One-armed, one-legged man to swim the Channel

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The Independent Online

A Croatian photojournalist seriously injured in an explosion during the Balkans conflict will this week attempt to become the first one-armed, one-legged amputee to swim the English Channel.

Mario Filipi, 53, from Zagreb, hopes to begin his epic swim from Dover's Shakespeare Beach in the early hours of Tuesday morning. Depending on the tide and wind conditions, the 18-mile crossing to Gris Nez near Calais should take him between 16 and 20 hours.

Mr Filipi's right leg and much of his left arm were blown off by a tank shell while he was reporting on the war in 1991. The father of two, a former international rower, later took up marathon swimming in an attempt to maintain his physical fitness.

"Crossing the Channel is a great challenge for any swimmer," says Mr Filipi, relaxing outside his hotel before another training session in Dover Bay on Friday. "Nobody with such an amputation has ever done this, and it is going to be very difficult." Although as a disabled swimmer he is entitled to extra support, he is forgoing additional help.

To sustain himself during his marathon swim, Mr Filipi, a Frank Sinatra fan and devout Christian, says he will be singing to himself. "I sing in Croatian, English and French. Often it's Frank Sinatra songs, but my favourite is 'Amazing Grace'.

"The image of the Channel is glorious. It's like Sinatra says in 'New York, New York': if I can make it there, I can make it anywhere."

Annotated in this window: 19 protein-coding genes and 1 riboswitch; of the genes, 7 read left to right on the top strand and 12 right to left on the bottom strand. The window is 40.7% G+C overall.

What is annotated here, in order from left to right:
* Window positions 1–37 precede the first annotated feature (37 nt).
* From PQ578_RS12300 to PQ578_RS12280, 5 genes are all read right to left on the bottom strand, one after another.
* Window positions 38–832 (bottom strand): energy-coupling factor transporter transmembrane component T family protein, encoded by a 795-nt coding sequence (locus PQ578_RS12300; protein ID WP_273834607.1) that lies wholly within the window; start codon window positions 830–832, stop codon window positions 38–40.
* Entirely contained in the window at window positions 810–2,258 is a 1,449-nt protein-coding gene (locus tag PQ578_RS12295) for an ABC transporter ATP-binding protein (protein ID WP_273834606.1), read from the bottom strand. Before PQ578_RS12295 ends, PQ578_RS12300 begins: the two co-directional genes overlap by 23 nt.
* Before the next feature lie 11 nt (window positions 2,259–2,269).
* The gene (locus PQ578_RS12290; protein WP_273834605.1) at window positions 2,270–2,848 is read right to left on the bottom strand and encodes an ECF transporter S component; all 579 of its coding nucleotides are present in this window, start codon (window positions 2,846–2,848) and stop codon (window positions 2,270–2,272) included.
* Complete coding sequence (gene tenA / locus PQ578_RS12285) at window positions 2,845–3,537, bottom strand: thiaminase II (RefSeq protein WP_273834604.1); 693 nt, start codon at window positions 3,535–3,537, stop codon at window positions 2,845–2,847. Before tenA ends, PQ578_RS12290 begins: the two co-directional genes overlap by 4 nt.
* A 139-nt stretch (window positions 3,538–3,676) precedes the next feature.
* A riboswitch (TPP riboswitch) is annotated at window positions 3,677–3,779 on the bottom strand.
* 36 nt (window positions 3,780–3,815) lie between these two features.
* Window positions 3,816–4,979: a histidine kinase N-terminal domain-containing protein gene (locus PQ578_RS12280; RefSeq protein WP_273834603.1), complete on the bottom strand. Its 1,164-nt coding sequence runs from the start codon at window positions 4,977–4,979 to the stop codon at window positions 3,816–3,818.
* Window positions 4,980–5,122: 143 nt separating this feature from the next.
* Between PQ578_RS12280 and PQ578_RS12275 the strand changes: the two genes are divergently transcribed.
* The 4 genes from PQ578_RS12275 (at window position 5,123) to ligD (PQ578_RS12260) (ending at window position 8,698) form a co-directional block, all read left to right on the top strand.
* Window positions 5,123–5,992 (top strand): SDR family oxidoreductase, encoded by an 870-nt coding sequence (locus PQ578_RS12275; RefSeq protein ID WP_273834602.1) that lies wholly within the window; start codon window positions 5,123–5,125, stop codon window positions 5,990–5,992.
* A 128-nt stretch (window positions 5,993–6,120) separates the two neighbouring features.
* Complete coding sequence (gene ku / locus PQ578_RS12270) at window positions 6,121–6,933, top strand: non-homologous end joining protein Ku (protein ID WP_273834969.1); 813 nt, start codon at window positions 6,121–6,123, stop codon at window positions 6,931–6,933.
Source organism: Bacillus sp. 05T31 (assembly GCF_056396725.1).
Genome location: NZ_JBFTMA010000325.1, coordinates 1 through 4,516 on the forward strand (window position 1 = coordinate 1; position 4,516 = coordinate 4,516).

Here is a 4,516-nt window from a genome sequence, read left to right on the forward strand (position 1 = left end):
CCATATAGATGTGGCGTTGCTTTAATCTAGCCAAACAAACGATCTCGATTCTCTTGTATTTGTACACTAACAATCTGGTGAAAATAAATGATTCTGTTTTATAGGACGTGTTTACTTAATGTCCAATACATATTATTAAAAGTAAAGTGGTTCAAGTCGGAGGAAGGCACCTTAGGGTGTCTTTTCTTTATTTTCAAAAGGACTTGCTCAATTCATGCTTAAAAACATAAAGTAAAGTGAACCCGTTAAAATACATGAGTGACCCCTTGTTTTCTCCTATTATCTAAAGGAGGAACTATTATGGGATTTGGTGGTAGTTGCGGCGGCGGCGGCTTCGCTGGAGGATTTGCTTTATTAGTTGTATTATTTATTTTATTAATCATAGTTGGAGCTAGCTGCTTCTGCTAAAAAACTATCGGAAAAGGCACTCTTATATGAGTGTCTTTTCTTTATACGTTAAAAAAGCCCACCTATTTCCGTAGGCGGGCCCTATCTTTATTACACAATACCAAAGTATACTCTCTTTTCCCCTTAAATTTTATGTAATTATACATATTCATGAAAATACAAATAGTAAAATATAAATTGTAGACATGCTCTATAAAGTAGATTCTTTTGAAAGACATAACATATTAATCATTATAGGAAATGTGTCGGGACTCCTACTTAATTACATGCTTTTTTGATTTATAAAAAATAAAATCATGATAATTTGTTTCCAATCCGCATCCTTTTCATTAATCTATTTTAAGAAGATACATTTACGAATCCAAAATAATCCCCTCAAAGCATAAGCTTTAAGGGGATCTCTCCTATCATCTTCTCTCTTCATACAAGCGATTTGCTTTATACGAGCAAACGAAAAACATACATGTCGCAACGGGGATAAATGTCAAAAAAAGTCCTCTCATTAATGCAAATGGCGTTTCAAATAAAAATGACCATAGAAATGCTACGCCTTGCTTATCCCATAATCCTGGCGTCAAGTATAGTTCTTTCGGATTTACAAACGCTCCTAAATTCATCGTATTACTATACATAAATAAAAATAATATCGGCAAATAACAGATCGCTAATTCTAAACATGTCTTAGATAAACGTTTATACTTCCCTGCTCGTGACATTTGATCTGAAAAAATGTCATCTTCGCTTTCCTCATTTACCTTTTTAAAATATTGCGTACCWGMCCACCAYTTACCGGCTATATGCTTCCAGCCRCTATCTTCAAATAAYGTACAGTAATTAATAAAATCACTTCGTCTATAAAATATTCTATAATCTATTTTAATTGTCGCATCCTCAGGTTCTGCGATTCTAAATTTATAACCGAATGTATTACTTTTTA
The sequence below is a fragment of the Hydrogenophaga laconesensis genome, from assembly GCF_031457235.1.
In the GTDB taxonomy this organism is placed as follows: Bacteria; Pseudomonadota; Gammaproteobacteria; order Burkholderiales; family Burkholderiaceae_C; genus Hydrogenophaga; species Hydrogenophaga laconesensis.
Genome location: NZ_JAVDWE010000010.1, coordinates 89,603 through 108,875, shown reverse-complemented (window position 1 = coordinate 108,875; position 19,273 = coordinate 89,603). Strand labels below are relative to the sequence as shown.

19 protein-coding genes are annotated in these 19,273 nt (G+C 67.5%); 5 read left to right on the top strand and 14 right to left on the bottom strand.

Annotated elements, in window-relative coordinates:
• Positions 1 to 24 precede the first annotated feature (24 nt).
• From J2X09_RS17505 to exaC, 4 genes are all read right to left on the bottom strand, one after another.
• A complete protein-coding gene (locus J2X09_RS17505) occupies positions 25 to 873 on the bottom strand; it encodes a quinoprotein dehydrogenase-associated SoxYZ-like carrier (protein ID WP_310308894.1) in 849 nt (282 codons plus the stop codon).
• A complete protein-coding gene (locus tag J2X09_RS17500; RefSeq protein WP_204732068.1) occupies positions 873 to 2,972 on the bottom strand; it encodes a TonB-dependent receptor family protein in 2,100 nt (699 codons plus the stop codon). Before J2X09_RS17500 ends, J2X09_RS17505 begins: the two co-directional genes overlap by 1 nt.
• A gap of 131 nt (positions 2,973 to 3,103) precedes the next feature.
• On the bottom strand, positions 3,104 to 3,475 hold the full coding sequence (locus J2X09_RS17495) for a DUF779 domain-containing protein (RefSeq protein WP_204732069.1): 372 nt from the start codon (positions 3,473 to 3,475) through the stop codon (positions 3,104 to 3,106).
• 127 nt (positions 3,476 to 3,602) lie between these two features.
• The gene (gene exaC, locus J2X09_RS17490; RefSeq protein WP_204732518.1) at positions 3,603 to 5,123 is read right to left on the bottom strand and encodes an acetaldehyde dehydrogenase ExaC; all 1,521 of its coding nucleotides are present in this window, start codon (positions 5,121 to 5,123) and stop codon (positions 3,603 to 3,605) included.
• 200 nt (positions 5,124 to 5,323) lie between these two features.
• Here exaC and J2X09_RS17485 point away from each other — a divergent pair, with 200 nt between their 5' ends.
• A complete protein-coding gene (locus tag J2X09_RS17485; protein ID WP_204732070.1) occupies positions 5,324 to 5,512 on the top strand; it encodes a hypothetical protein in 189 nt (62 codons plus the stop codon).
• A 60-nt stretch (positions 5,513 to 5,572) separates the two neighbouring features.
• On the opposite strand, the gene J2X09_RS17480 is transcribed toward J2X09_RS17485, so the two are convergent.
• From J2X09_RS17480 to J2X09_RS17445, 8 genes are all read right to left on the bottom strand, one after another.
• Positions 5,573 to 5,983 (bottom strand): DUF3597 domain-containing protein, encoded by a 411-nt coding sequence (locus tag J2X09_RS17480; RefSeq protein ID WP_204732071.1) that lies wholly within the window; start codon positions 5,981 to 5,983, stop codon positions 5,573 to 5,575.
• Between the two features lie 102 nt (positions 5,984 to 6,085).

Mr Filipi, who hopes to set off at around 3am on Tuesday, will face the notoriously cold waters of the Channel in only a pair of swimming trunks, goggles and a waterproof cap. He will remove his prosthetic limbs on the beach beforehand, as he finds it "far more comfortable" to swim without them.

"The water is very, very cold, but being a Channel swimmer is like being a mediaeval knight," he says. "It's a question of honour - Matthew Webb and the earliest people to swim the Channel did it without protection, so it would be unfair for people to wear wetsuits now."

He will also be setting off in complete darkness, swimming head first into relentless sets of large waves, avoiding supertankers in the shipping lanes, jellyfish and giant clumps of seaweed.

Although the most direct route to northern France is 18 miles, the unpredictable tides and currents mean he could be swimming anything up to 25 miles before he reaches land. "The only good thing is that there are no sharks," he jokes.

If he is successful, Mr Filipi will also become the first Croatian ever to swim the Channel. His first attempt last August failed, after severe stomach pains and repeated nausea forced him to give up at almost exactly the halfway point. This time, however, Mr Filipi says he is better prepared and far more confident.

Around 650 swimmers have successfully crossed the Channel. Duncan Taylor, the secretary of the Channel Swimmers' Association, said that 50 per cent of all attempts - able-bodied or not - on the Channel were unsuccessful. "There are so many variables,'' said Mr Taylor. "It's a very courageous thing to attempt."

Colin Chaytors, chief executive of the English Federation of Disability Sport, said: "Something like this is about mental strength - whether you've got the determination to push that extra bit harder. It's got nothing to do with whether you're disabled or not."

Back on Dover beach, a small crowd has gathered to watch one of Mr Filipi's final training sessions.

"We're used to seeing Channel swimmers down here but this guy is amazing," says local resident Steve Jones, 50. "We've watched him for the last couple of weeks and I reckon he must get changed in a phone box, or something. He just knocks us out."

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